New publication explores levels of achievement amongst boys who attended a selective school in Birmingham

Posted on Wednesday 19th March 2014

Gemma Collins, lecturer in geography education within the School of Education, is a co-author on a new publication published in the Educational Review. Social mobility or social reproduction? A case study of the attainment patterns of students according to their social background and ethnicity explores levels of achievement amongst boys who attended a selective school in Birmingham, UK through consideration of their attainment, social background and ethnicity.

Abstract

This paper explores levels of achievement amongst boys who attended a selective school in Birmingham, UK through consideration of their attainment, social background and ethnicity. It seeks to answer three main questions. Firstly, to what extent does academic attainment vary between students from different socio-economic groups and ethnic backgrounds? Secondly, what are the possible reasons for these variations? Thirdly, what can selective schools do to close the gaps in attainment between these groups? The research study sought to determine whether different groups of boys in the case study school experienced social mobility, or social reproduction, as a consequence of the education they received. Using quantitative data of student attainment (n = 625), combined with information on their residential location, areas of comparatively low achievement across the city of Birmingham were mapped. Spatial data for levels of deprivation and ethnicity were also considered. The resulting map identifies areas of high vulnerability (HV) to poor performance, specifically by identifying the postcodes of neighbourhoods containing students who are most likely to underachieve. Qualitative data was gathered amongst students (n = 121) who were embarking on their General Certificate of Secondary Education (GCSE) studies. All were asked to identify factors that might affect their academic performance. These findings were then cross-referenced with the postcode study to help analyse possible reasons for underachievement. The main finding of this research was that the study school experiences a distance-decay effect in relation to examination success. Boys from Black and Minority Ethnic (BME) groups generally performed worse than White British (WB) boys, while students from deprived areas of the city were also less likely to succeed. Students from poorer communities tend to live in environments of relatively low aspiration, although one inner city area was identified as anomalous with regard to the achievements of its students. We conclude that social reproduction, rather than social mobility, is occurring within the case study school and suggest a range of initiatives to raise the levels of achievement of those who are most socially disadvantaged.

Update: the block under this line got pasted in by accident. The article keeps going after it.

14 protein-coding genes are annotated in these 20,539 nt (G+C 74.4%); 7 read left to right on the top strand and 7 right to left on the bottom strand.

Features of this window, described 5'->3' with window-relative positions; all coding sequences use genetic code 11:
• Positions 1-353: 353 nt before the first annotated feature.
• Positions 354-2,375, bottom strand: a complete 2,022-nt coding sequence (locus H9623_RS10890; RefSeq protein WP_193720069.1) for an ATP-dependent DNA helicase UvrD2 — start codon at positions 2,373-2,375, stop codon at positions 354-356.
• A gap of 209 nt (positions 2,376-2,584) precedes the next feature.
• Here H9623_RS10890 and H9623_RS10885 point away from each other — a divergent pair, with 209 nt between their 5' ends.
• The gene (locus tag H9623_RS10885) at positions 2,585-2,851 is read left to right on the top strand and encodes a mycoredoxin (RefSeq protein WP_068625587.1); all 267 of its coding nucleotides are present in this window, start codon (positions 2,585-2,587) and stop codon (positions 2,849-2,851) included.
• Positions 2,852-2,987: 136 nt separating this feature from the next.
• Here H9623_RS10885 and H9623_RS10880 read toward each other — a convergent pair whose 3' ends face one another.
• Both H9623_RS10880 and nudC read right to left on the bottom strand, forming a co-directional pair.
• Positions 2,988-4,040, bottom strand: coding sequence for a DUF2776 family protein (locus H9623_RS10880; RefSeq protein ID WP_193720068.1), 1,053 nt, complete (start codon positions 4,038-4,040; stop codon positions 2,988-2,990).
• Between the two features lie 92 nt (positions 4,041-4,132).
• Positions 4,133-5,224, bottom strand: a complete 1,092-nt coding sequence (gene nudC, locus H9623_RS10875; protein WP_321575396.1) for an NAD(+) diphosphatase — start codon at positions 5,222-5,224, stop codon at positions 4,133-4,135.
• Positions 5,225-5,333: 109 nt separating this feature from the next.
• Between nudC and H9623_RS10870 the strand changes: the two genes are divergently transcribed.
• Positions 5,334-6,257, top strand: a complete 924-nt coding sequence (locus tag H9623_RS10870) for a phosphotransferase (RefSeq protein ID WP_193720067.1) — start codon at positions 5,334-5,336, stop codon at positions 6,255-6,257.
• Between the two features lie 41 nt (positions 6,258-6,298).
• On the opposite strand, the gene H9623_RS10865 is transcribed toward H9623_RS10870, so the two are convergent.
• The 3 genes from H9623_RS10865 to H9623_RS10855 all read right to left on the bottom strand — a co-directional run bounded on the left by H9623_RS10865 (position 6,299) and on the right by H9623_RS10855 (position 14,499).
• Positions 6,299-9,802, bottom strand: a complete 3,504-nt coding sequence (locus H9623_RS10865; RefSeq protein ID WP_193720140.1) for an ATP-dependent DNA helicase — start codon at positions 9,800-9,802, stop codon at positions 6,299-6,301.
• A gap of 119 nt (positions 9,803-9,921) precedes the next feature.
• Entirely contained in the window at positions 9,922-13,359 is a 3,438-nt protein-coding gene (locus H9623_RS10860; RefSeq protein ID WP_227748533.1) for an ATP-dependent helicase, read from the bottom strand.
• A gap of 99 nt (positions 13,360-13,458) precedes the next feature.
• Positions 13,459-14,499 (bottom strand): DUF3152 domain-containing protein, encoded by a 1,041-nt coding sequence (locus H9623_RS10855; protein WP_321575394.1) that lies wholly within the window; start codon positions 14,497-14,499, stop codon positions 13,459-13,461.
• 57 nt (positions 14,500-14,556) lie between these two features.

Download full text DOI: 10.1080/00131911.2013.859127